Banking Sector Needs Crypto-Style Oversight in the Wake of SVB
It has been a precarious first quarter for the global financial markets. Synchronized central bank interest rate hikes raised the threat of an economic recession entering 2023.
In January, the World Bank raised concerns about central banks lifting rates in a synchronized fashion. However, the voices of concern fell on deaf ears. The Fed and other central banks were too eager to remedy their wrongs.
With central banks focused on inflation, the US administration, lawmakers, and regulators redirected their attention from the banking sector to the digital asset space.
The FTX Bankruptcy
In November 2022, FTX filed for bankruptcy, giving the anti-crypto side of the aisle a louder voice and leading to the White House calling for increased regulatory activity and scrutiny of crypto assets and exchanges in the interest of retail investors.
The collapse of FTX could eventually lead to sizeable customer losses. However, the final number may be significantly lower than initially thought. In January, FTX bankruptcy lawyers reportedly recovered more than $5 billion in cash & cash equivalents. The firm also plans to sell non-strategic investments with a book value of $4.6 billion.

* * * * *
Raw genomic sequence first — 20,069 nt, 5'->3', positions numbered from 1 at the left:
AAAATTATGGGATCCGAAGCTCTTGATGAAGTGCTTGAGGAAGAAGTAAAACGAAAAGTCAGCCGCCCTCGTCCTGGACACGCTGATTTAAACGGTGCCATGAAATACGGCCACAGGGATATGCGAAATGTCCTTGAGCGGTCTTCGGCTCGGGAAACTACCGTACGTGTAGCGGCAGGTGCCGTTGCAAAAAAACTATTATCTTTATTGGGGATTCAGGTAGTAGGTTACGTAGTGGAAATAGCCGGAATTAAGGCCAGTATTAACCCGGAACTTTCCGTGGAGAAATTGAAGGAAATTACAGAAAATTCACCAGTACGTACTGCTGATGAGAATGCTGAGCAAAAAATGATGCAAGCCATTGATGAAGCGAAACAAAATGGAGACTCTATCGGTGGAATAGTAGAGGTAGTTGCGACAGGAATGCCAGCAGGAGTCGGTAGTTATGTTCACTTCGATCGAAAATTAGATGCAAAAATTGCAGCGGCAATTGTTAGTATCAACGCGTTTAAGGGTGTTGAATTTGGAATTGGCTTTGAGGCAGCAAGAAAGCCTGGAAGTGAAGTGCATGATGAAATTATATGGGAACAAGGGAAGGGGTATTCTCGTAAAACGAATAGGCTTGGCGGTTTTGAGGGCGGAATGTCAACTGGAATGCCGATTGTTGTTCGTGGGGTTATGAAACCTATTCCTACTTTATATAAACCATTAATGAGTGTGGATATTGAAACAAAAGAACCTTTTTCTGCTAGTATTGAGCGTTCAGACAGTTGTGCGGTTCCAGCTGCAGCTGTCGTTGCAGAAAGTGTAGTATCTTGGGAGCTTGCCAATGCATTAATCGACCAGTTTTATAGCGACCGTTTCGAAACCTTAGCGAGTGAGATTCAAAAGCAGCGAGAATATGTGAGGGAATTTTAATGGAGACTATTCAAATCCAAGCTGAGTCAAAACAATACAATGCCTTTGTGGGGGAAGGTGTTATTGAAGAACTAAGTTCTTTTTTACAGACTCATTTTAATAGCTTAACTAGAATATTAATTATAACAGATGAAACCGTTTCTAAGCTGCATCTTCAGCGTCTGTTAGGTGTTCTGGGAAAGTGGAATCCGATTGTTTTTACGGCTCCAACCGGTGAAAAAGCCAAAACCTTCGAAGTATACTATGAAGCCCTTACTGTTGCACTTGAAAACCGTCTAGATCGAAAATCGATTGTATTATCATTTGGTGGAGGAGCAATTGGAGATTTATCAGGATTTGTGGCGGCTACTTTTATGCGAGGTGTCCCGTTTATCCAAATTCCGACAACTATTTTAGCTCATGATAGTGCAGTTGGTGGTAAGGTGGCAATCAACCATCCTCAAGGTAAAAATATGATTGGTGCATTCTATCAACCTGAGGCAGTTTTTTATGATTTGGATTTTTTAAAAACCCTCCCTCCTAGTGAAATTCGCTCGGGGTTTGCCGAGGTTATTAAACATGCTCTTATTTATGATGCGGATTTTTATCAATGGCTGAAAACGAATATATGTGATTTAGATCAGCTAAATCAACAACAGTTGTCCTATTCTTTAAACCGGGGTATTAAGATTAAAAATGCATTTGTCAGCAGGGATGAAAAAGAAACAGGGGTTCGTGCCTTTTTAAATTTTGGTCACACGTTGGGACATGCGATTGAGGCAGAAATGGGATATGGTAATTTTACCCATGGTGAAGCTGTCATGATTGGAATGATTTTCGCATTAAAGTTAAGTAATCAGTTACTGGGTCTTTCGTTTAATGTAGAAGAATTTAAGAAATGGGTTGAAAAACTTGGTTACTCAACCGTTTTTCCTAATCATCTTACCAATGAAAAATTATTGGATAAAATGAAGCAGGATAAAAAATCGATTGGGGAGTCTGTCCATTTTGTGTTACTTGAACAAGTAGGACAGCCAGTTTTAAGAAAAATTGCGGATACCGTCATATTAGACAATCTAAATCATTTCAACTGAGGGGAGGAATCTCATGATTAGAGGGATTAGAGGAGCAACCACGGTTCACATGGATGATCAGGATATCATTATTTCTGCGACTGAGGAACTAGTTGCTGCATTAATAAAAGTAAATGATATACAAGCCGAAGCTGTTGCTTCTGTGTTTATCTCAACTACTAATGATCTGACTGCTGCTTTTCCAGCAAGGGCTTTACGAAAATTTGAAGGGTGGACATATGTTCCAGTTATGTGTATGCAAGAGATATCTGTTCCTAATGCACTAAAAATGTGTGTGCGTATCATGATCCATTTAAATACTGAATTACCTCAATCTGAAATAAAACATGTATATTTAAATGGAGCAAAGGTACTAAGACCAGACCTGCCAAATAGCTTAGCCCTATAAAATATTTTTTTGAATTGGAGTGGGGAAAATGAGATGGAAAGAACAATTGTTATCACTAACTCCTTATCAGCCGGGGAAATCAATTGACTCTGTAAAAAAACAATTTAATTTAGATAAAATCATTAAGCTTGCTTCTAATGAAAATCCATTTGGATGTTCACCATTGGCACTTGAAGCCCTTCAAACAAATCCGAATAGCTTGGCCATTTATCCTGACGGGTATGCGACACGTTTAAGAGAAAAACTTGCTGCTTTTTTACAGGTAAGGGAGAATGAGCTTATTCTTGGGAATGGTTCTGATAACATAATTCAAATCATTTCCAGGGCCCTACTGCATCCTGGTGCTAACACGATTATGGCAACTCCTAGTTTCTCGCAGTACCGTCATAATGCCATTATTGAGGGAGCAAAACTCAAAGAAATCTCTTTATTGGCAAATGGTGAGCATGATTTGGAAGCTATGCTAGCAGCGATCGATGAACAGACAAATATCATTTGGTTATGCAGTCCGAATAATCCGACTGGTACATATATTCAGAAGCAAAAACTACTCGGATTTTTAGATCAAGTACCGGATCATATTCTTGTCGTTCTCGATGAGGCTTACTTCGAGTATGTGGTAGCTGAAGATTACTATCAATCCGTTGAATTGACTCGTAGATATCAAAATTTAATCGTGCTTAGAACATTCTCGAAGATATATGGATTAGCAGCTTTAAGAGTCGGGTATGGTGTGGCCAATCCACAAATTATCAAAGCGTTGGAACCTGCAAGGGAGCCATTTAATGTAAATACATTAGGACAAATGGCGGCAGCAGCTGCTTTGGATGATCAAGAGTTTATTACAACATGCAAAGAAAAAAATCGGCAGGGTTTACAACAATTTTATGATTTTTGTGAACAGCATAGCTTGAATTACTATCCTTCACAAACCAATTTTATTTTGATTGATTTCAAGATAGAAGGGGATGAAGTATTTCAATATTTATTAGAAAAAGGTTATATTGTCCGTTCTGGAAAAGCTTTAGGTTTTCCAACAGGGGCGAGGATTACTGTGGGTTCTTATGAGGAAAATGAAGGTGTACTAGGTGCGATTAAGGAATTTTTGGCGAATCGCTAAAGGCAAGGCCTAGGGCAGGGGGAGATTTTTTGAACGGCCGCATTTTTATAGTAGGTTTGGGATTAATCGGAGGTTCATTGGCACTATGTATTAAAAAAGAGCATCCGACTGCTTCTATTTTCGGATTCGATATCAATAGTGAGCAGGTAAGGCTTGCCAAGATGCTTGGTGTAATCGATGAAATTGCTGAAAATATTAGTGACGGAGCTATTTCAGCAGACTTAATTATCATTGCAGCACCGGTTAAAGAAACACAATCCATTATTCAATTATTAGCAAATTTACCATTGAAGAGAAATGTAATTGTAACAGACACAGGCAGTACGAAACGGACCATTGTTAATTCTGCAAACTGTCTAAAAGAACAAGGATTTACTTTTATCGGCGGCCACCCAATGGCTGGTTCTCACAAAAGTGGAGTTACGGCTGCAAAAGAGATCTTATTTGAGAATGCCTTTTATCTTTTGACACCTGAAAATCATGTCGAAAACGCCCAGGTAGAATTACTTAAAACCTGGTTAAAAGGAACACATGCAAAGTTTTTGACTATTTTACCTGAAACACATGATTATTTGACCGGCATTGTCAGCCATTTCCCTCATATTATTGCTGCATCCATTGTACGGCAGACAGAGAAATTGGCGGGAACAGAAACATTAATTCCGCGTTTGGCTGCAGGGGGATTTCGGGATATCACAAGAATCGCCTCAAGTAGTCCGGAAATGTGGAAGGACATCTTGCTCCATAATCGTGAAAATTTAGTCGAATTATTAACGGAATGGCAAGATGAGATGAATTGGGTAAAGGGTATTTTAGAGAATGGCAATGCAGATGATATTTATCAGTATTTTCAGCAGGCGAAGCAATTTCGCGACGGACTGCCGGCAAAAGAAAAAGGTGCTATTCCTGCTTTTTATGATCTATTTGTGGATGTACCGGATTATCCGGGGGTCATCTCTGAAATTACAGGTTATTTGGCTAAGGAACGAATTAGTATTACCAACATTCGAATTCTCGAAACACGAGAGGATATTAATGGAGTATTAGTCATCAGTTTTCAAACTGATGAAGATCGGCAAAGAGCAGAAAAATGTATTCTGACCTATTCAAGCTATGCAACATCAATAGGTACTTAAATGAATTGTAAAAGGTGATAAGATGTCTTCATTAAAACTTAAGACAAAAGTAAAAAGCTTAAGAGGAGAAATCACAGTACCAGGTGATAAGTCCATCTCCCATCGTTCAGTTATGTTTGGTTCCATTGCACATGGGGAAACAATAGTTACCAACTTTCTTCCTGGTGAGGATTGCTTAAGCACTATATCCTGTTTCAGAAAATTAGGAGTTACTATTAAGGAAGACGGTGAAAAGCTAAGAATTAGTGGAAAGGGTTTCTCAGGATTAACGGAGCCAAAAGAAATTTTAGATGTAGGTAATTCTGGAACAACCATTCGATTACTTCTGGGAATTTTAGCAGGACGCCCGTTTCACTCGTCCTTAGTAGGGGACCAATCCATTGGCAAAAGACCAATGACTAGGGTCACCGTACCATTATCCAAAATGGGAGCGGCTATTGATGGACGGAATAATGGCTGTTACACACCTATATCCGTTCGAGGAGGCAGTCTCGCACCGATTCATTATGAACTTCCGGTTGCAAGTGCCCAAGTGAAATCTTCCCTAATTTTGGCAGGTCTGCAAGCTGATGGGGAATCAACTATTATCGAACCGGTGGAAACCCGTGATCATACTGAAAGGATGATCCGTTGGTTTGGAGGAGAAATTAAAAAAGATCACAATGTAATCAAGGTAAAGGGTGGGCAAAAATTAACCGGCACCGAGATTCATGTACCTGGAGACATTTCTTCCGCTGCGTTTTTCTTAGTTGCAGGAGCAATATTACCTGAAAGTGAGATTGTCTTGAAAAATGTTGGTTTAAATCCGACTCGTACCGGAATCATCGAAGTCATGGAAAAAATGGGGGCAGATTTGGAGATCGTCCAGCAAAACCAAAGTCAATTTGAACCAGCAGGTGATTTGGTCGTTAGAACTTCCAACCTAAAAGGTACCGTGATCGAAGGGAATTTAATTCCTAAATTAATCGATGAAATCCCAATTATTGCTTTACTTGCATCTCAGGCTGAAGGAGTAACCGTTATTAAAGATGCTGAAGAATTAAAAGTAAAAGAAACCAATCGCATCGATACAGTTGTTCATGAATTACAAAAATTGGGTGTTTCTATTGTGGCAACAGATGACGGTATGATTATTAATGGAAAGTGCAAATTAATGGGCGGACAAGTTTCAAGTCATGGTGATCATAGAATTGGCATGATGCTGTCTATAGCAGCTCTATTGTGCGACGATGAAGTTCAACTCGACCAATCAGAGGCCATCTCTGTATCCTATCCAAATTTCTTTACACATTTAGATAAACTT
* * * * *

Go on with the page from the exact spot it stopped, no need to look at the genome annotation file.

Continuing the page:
While the numbers are substantial, FTX contagion was relatively contained. Notably, the broader crypto market has since recovered and moved beyond pre-November 2022 levels.
Silicon Valley Bank and Signature Bank Collapse Under the Fed Watch
However, some have accused the Federal Reserve and the US government of dropping the ball. In March, two US regional banks collapsed. Silicon Valley Bank (SIVB) and Signature Bank (SBNY) become the second and third largest banks to collapse in US history. The largest was Lehman Brothers.
The US government and regulators have ensured that depositors do not lose out. However, the cost of ensuring that banks remain liquid has run into the hundreds of billions. US banks reportedly borrowed about $300 billion from the Federal Reserve in just one week. $143 billion went to holding companies to pay off uninsured depositors of the two failed banks.
Crypto No Risk to Global Financial Stability
To put it into perspective, the US Administration is hellbent on bringing the crypto market down over a few billion dollars. The numbers suggest that there is more behind the anti-crypto rhetoric and regulation by enforcement than a $1,000 billion industry. The largest US blue chip company towers over the total crypto market.
As of December 2022, the New York Stock Exchange (NYSE) and the NASDAQ held a combined market cap for domestically listed companies of approximately $40 trillion.
Several US companies have market caps equivalent to or larger than the total crypto market capitalization. These include Apple Inc. (AAPL), Microsoft (MSFT), and Amazon.com (AMZN).
Considering the size of the US banking sector bailout and the market cap of the largest US-listed companies, the US Administration and the Federal Reserve should have focused on the banking sector.
Looking Forward Is Better than Looking Backward